Visions | Get To Know: Jeffrey Lewis

05 Aug 2013

RFB gets to know one of the most prolific alternative folk icons of the last decade, Jeffrey Lewis

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Jeffrey Lewis, Junkyard, Peter Stampfli, Daniel Johnston, Rough Trade, Rockfeedback Concerts, Visions Festival

New York-based musician and artist Jeffrey Lewis has an artistic-career spanning over a decade and encompassing comic book illustration, collaboration and his own left-field folk compositions. Driven by the constant need to be creative, to try new things and work with new people, Lewis has carved out a unique world for himself built on an ethos of independence and inspired motivation that few artists can claim to match.

He recently released his latest album; ‘Hey Hey it’s… The Jeffrey Lewis & Peter Stampfel Band’ in May this year on Rough Trade Records, and he’ll be performing solo (with some special guests) at Visions Festival as well as Reading and Leeds in the UK later this month.

As an songwriter, artist and collaborator you're incredibly prolific, how do you stay inspired to keep on writing music and making art?

It's always challenging so it remains engaging. The endless mental chess game against despair...

You've consistently collaborated with other people throughout your career from Kimya Dawson and Diane Cluck to Peter Stampfel and Daniel Johnston. Do you have a highlight or a collaboration that was particularly special for you?

At the MoFo Festival in Paris in 2003 there was a whole collaboration workshop where all the artists at the festival had access to little recording studios are everybody was encouraged to write and record songs together, it was a lot of folks, The Mountain Goats, Daniel Johnston, Eugene Chadbourne, Herman Dune, Kimya Dawson, and others. I'm not sure what became of all those songs and recordings, maybe somebody released them somewhere… I remember a cool song that I co-wrote and recorded with Lisa Li-Lund and the Wave Pictures, where is it now, who knows.  But that was a nice special collaborative situation for a few days, a nice idea for a festival. Ten years ago already, yikes.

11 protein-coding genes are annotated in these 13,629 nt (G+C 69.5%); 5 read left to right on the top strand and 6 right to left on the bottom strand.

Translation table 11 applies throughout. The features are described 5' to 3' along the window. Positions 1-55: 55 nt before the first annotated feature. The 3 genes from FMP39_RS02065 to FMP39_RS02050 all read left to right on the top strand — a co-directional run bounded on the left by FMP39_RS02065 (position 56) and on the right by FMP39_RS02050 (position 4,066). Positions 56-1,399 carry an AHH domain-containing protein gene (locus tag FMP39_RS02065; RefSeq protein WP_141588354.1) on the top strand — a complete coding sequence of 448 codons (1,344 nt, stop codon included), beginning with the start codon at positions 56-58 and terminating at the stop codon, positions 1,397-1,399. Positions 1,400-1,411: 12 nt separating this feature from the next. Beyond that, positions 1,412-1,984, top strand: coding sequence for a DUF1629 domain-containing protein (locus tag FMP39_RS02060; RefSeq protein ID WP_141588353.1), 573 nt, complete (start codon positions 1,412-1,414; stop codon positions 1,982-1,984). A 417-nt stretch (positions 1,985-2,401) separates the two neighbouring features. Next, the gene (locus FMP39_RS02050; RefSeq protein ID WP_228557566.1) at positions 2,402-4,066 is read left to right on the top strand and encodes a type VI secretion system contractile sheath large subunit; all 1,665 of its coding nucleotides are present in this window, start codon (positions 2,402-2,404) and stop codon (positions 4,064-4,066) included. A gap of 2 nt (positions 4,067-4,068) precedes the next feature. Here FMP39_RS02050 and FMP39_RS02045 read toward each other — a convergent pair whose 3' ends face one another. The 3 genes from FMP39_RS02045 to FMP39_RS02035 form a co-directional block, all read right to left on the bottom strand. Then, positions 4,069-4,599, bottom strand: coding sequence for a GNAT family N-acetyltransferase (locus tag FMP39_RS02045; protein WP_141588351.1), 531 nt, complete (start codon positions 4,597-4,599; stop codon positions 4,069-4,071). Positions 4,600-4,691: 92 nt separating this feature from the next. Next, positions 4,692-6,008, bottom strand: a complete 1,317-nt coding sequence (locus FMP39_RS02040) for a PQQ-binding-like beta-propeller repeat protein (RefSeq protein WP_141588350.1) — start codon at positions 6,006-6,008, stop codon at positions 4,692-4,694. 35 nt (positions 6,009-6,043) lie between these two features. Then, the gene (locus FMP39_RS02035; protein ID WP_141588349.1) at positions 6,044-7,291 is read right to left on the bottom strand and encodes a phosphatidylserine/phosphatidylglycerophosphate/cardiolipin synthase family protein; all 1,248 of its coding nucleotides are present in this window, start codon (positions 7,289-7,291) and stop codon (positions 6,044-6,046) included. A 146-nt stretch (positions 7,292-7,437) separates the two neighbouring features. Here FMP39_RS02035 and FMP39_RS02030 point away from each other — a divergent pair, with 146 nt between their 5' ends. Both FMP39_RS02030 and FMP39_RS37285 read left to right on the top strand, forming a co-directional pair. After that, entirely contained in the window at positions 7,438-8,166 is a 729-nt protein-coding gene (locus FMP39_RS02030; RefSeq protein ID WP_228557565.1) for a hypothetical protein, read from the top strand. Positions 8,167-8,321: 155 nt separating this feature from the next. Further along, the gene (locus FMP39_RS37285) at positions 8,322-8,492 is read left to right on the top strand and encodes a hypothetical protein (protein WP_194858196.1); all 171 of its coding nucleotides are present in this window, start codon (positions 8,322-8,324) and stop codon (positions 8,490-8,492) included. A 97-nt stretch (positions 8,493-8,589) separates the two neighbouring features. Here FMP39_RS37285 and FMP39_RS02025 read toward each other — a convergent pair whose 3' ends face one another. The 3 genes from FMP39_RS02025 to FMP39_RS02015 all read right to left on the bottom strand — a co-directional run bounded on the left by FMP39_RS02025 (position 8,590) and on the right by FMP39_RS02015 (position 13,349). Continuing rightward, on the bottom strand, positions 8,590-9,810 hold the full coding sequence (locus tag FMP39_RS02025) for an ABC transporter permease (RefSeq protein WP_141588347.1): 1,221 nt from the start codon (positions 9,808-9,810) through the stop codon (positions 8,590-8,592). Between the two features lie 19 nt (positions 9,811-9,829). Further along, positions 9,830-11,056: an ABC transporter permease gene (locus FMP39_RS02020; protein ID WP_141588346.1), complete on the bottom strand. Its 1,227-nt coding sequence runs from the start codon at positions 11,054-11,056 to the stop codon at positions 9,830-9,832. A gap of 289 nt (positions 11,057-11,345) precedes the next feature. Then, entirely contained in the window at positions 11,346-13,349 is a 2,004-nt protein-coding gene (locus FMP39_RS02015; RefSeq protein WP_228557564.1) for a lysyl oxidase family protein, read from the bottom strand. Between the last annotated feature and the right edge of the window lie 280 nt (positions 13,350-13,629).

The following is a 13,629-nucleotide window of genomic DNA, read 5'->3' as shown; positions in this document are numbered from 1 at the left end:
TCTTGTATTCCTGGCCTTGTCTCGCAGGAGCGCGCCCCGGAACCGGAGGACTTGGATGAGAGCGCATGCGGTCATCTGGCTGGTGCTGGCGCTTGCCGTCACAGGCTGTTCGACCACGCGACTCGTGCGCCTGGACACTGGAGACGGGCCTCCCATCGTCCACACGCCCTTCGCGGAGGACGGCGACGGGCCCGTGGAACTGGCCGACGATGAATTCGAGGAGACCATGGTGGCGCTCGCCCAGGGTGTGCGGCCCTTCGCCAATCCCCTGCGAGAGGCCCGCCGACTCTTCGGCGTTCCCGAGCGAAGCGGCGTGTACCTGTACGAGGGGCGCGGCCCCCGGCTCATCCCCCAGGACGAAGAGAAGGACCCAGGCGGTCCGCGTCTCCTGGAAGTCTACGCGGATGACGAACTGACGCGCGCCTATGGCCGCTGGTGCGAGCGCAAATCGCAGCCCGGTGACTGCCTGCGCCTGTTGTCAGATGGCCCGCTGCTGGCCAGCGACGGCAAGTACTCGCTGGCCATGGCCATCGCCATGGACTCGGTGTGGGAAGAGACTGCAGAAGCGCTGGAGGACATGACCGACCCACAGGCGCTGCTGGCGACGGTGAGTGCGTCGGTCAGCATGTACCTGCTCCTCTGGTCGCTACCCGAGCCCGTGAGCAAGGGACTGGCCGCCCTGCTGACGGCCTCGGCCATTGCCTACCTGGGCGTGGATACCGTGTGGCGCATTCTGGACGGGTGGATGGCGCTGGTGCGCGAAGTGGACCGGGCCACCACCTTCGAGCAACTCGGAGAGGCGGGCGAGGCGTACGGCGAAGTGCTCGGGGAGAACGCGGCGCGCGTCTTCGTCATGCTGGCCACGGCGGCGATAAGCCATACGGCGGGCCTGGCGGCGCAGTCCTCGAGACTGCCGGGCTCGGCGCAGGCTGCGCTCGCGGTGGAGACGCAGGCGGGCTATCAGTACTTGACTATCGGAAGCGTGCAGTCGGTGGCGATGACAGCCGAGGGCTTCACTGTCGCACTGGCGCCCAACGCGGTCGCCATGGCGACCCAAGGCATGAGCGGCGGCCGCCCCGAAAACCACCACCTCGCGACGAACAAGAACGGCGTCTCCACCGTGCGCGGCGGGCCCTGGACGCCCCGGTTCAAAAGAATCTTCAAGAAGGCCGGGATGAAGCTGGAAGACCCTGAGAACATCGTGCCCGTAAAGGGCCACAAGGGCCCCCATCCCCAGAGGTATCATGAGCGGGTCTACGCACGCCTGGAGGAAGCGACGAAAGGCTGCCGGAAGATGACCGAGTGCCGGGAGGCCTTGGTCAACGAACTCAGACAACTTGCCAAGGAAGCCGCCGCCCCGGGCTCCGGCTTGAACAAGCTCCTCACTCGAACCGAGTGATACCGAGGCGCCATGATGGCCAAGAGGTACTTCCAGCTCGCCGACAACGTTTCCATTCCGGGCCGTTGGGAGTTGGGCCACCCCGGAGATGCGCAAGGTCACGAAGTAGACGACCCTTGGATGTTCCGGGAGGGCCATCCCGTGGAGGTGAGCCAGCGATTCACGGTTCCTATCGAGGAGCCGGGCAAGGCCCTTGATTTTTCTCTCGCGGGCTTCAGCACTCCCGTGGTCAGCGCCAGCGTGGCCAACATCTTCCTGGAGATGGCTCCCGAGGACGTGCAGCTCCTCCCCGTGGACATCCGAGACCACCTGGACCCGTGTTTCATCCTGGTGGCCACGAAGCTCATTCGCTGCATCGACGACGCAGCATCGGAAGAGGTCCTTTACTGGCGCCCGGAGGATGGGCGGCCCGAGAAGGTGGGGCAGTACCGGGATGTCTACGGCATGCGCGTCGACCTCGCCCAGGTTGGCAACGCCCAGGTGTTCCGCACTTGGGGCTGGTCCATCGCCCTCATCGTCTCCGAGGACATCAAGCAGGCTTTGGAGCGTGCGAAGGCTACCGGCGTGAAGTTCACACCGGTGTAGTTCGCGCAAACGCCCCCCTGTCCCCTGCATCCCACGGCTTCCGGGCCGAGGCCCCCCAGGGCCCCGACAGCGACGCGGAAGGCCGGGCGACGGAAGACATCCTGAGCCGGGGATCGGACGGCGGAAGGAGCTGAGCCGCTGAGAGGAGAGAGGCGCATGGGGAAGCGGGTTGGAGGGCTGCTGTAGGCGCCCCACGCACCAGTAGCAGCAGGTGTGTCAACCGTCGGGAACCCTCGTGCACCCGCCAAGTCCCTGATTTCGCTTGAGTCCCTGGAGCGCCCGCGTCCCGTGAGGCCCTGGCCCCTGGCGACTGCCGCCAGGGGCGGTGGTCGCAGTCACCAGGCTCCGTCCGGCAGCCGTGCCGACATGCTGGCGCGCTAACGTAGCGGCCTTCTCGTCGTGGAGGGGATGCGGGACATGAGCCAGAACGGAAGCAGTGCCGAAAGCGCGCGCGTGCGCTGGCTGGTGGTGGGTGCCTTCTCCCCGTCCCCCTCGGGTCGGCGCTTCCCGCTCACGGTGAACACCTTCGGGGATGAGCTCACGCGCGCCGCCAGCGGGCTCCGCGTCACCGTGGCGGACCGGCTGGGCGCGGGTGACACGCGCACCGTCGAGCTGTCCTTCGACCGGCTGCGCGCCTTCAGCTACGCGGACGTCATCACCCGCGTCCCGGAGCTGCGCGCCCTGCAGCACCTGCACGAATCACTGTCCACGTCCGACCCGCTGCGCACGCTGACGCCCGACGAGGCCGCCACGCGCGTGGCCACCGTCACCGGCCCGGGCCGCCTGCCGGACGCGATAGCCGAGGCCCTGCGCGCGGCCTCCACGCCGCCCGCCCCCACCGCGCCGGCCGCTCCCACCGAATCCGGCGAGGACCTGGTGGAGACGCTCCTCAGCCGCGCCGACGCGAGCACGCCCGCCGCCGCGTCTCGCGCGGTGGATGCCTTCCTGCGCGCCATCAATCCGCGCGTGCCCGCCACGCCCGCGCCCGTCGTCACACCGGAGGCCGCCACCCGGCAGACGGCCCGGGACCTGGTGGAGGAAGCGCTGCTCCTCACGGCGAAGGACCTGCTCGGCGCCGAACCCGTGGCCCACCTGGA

The first four issues of your comic book series, Fuff, have been re-issued this year, how much crossover is there between your writing and your music? Do you find that story-lines from your comics find their way into you songwriting and visa-versa?

Not so much, there's no characters or situations that cross over from one to the other as far as i can recall, though I suppose there's certain attitudes that can't help but be present in both.

You're performing solo at this year's Visions Festival, what can people expect from your show? 

Not sure yet, I have to have a think about what I want to do. It'll be a solo set, so quite different from the Jeffrey Lewis & Peter Stampfel Band 5-piece tour that I did in May, and different from the Jeffrey Lewis & The Rain 3-piece tour that I just wrapped up this week. I'm hoping to get Franic of the Wave Pictures to play with me on stage so it won't be entirely solo acoustic, but essentially it'll be a folk set. I guess the usual - some older songs, some newer songs, some illustrated songs.

Finally, you've always been a big proponent of independence and a DIY ethic, you still handle press and deal with bookings yourself, why the choice to remain so self-sufficient?

More of a necessity than a choice, I can't really see another viable way to exist like this. Also, over the years I've realized that success can be understood as the percentage of the results that actually end up with the artist. I've played some pretty big gigs, and saw that only about 32% of the money that came in the door was actually going to the band, the rest was going to agents and lighting techs and promoters etc., which is a big contrast from when I play at a small club and the band is actually paid more like 70-90% of what comes in the door. DItto for making my own merchandise, and other such stuff. How is it considered success if the more work you do the more of it gets siphoned off to other people? That seems like an ever-increasing amount of servitude and being beholden to more and more people; in that light it makes more sense to stay smaller. But maybe I'm wrong, ask me again in another ten years and I may have a different perspective on all this, if I'm still around.

Jeffrey Lewis performs at Visions Festival on Saturday 10th August. Tickets are on-sale now and available to purchase here.

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